Northwest Iowa — While it’s probably not really common around our area just yet, it could happen — the dumping of milk. And this during a time when some grocers’ coolers are low on milk. How can this be?
Those are the questions we asked of Iowa State University Extension and Outreach Dairy Specialist Fred Hall. He says at first glance, it does seem to defy logic.
(as said:)”There has been milk that I’m aware of dumped in Nebraska and some in Minnesota and Wisconsin. To my knowledge there hasn’t been any dumped in South Dakota or Iowa. Now I would say it can happen and it likely will. Here’s the dichotomy we’re faced with. When the coronavirus hit it changed the marketplace completely. Milk that was destined for institutional use — hospitals and schools — that’s usually packaged specifically for those uses.”
He says it’s all about what product the production lines are set up to produce. He gives us some examples.
(as said:)”The butter pats you see in restaurants — they won’t repackage that. They’re not allowed to repackage it to make the traditional quarter-pound bars that we all buy and use at our house. Another example is if you’re a hospital and you’re putting milk into food trays you probably buy a 5-gallon reusable container for milk, fill the glass, and put it on the tray. You may use the small serving-size like schools use but ultimately those don’t go to the store because people traditionally want to buy gallons or half gallons. So once it’s in that system, it’s got a fairly short life. And if you’re set up as a process of doing that it’s real hard to transition.”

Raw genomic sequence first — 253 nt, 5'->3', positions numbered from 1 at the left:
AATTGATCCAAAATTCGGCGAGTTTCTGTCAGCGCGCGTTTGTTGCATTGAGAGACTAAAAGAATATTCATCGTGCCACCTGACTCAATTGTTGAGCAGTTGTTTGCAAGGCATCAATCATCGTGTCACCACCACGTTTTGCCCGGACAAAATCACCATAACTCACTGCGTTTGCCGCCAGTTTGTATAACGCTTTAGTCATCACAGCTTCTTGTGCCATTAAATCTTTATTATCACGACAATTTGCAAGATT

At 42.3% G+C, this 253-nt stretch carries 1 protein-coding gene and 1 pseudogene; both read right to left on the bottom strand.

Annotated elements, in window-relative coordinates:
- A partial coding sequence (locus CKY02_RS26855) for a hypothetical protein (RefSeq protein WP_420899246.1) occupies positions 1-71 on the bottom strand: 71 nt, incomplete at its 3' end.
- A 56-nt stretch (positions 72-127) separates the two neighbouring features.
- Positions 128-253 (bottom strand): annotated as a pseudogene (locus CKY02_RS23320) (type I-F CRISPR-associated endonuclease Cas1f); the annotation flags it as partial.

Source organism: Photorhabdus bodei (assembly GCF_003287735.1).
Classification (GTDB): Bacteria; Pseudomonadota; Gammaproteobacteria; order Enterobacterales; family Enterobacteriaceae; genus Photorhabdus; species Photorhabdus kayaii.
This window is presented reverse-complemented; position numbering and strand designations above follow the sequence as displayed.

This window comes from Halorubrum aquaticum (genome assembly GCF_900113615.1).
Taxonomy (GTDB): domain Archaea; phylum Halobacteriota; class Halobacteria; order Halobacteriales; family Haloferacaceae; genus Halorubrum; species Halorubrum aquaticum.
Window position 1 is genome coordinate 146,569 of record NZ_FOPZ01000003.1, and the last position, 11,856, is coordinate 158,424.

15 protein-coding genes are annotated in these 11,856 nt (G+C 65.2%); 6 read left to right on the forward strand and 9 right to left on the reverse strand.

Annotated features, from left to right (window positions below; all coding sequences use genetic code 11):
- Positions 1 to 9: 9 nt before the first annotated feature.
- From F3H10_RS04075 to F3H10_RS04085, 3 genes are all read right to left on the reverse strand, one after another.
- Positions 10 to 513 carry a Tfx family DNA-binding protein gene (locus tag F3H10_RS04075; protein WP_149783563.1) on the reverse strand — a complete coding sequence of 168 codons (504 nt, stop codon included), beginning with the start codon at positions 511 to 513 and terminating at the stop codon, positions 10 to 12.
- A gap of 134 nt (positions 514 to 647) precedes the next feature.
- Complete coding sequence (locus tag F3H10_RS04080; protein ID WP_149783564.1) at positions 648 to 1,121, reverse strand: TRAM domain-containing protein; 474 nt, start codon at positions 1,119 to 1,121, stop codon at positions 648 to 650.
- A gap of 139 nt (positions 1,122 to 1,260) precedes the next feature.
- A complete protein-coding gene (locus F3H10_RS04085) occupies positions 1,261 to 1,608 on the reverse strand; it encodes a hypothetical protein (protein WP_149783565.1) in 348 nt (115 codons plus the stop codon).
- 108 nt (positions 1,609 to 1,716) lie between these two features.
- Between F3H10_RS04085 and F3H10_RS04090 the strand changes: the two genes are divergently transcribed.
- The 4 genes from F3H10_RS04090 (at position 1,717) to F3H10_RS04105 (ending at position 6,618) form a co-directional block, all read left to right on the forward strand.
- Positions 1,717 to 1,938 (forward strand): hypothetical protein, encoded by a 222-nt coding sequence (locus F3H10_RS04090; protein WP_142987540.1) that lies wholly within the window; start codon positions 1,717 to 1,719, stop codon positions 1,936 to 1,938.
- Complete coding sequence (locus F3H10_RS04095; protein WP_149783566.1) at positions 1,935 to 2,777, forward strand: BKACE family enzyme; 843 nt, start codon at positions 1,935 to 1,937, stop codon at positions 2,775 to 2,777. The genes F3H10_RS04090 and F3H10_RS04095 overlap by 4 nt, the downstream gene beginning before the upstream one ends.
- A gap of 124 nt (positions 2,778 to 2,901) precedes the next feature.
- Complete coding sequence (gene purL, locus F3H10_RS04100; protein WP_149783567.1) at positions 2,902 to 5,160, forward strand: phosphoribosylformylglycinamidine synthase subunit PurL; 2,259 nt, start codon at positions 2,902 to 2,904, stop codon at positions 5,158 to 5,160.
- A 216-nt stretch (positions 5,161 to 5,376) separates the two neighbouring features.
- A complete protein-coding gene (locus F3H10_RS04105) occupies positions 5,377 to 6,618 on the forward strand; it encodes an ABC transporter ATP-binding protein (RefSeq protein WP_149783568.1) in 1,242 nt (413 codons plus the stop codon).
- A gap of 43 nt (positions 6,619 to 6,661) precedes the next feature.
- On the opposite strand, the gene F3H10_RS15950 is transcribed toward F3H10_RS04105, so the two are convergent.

Hall also tells us that people were hoarding groceries, that “drained the pipeline.” Plus, he says that some of the plants are being hit by the coronavirus — either their line employees or truck and delivery personnel. He says all that plays a role in finding coolers not completely stocked with milk.
He says another issue is storage.
(as said:)”They just don’t have the storage or the time element to hold product indefinitely. With butter and cheese it’s a little better. But once those storage areas are full, they really can’t take any more milk. So they have to go back to the producer and say, ‘Here’s the option, you either have to reduce production or dump milk.’ The immediate way to reduce it is dumping milk. So that’s kind of a quick and dirty review of why we’re seeing an abundance of milk and pictures of it being dumped and yet some of the store shelves are empty.”
Hall says they’d ask people to continue to buy milk, and the store shelves should look more normal shortly. He does say that if dairy producers end up having to dump milk, they should make sure they measure that milk and report it to their creamery or coop so that it’s included in a federal market order report. He says if there ever would be a payment, it will have to be documented. He also advises dairy farmers to lock in some milk when prices improve, even just a little, and if it goes up again, you can lock in some more. He says it’s about “controlling the bleeding of the profit at this point.”
On the retail side, Hall predicts milk prices to stay the same in stores, but they hope the prices will rise on the farmer side, as costs are not being covered right now.